But for real, chill on the art criticism, bro—you’re wayyy out of your league here. Maybe take a look at your own work and stop writing op eds. That photo your wife took of you in the hospital bed. It’s really good! She’s a good artist. Maybe use your status to help her get a show instead of using her work and care to get yourself one. The photo is great already and in color, which you seem no to like. Why you then had to trace it into graphite, I really don’t know. But keep trying! Disney may call you yet.

  6. dixon

    every town has at least one of them, the overly educated fancy hooked up artist come art critic who just wants to complain about rationalism and the good old days where pictures were pretty and art history was all dead white men plus a few tokens. they like to pretend they’re common and clear while snottily criticizing shows they haven’t even seen (whether or not they attended them) from behind the protection of their degrees and degrees of local nepotism—yet somehow with not an ounce of the rigor they claim to so deeply value.

    the result is your every so often screed against the outsider, usually constructed as a confused straw man argument against someone they perceive as lesser for one reason or another—that is in fact aimed at this terrible power of contemporary art they so desperately want to go away or include them more. “just listen to reason. stop with the romanticism!” them cry. they typically have a woe is me story of some sort, something to pity, something that is supposed to make them the underdog that rose to the challenge, worked hard, had that old fashioned kind of patience and was just oh so talented. and always a woman who loves them by their side.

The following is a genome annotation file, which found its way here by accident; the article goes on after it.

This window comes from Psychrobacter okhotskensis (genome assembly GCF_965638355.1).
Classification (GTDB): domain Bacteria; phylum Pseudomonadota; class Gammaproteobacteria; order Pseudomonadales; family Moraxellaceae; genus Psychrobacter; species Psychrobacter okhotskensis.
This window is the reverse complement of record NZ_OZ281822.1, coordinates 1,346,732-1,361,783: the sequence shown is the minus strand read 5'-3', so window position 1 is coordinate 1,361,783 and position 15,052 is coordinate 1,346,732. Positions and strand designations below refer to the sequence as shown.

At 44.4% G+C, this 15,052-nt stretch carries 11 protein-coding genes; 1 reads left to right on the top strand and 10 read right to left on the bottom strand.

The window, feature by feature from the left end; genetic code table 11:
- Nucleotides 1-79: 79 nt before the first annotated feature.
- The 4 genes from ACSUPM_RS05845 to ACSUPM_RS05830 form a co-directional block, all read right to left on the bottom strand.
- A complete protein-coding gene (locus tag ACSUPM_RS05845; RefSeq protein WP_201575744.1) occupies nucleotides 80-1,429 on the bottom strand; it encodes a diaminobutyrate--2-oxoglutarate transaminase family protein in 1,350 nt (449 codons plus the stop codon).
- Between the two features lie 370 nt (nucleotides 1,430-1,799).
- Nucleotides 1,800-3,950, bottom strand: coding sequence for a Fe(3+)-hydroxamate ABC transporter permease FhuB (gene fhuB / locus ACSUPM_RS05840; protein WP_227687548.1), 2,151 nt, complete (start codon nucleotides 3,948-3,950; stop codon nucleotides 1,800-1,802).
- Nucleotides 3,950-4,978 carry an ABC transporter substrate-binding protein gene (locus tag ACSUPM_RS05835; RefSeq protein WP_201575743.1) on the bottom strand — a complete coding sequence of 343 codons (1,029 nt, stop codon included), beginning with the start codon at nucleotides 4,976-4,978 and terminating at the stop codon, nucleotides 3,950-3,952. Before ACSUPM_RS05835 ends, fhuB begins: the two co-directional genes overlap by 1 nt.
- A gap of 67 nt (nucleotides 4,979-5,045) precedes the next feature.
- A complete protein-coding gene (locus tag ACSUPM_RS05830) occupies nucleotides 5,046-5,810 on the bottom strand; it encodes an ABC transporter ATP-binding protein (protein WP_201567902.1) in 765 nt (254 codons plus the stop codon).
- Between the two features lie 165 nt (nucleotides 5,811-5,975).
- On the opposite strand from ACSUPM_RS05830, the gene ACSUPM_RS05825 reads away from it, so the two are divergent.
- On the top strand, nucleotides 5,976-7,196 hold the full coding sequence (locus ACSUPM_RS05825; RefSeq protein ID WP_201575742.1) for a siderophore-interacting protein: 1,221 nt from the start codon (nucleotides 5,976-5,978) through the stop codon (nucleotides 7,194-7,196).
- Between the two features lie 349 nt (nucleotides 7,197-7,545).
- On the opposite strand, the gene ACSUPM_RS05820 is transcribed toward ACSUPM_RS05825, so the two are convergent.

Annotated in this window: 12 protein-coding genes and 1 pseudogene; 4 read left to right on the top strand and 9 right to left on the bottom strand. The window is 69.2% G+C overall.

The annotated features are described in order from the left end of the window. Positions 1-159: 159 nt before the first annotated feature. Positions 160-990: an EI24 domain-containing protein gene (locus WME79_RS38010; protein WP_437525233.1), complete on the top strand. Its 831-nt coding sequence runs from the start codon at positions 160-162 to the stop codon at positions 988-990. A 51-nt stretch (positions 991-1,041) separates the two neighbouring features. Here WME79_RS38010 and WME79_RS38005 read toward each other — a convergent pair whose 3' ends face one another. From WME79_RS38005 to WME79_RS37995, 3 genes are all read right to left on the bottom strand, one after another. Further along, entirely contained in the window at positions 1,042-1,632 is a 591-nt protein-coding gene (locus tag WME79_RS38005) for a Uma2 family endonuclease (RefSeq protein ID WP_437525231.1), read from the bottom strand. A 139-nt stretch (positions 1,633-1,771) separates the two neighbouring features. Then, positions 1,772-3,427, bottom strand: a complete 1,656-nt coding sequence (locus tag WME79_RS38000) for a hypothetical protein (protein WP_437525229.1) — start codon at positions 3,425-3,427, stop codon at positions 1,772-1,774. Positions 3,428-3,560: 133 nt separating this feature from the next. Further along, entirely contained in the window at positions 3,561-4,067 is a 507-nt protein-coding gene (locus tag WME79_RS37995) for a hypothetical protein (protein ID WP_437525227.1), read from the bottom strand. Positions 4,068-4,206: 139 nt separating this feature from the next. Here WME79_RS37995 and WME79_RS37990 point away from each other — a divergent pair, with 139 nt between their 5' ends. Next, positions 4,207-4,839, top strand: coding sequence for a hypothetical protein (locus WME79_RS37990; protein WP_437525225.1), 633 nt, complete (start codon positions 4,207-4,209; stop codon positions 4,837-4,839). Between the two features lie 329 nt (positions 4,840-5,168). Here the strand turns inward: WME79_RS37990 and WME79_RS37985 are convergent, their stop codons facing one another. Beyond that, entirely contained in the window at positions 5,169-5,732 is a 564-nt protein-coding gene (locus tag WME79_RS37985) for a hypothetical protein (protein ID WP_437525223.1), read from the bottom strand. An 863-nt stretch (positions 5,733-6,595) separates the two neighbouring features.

but they aren’t usually the poor hard working americans they make themselves out to be. in fact they’re often just mediocre, not rich, not poor, just in the middle, maybe even proud of it. and certainly proud enough to tell all the poor and working class people them just how smart and educated they are. and oh are they so ready to give advice to us all. “don’t be weak! don’t be too strong! (read: don’t be better than me)”, they’ll say. and all of it really is nothing other than “look at me!” at the end of the day or the end of the blog.

    but we see you michael bise, and we believe that artists should be seen. that’s why we’re artists, right? or is it the work? the work for sure should be seen, yes? we see you michael bise; we’ve always seen you. you’re everywhere in every town. we see you. we see your pain. and we love you. love is our gift to you should you ever choose to recognize it in yourself.

  7. Dan Faust

    The core needs to step it’s game up. Stop defending weak ass stuff just because you’re affiliated. Keep the “everybody wins” mentally to little league; art for art sake belongs there too.

    Kudos for not liking everything for once Houston Glasstire writer. (At least that’s how we read it)

    There are other critics in this city, but their editors (who pay the measly check) keep it soft. Then there is the Chronicle, which might as well be paper city.

    Anyway, for the most part the core program has sucked for ten years at least. The ones still straggling around Houston are getting by on a previous perception of an idea that once worked….

    1. seth

      Thanks for saying this. Everyone mutters it under their breath when the fellows aren’t around. Who knows what it will take for it to sink in… Maybe Michael could write another piece just about that issue. I would love to read the comments after that. This has been such fun.

  8. Michael Morris

    Michael, I’ve been thinking for a while about how to respond to our exchange on your last article, but every time I wrote one, I ended up too distracted to finish it. Maybe I’ll take another stab at it now that there’s another, similar opportunity.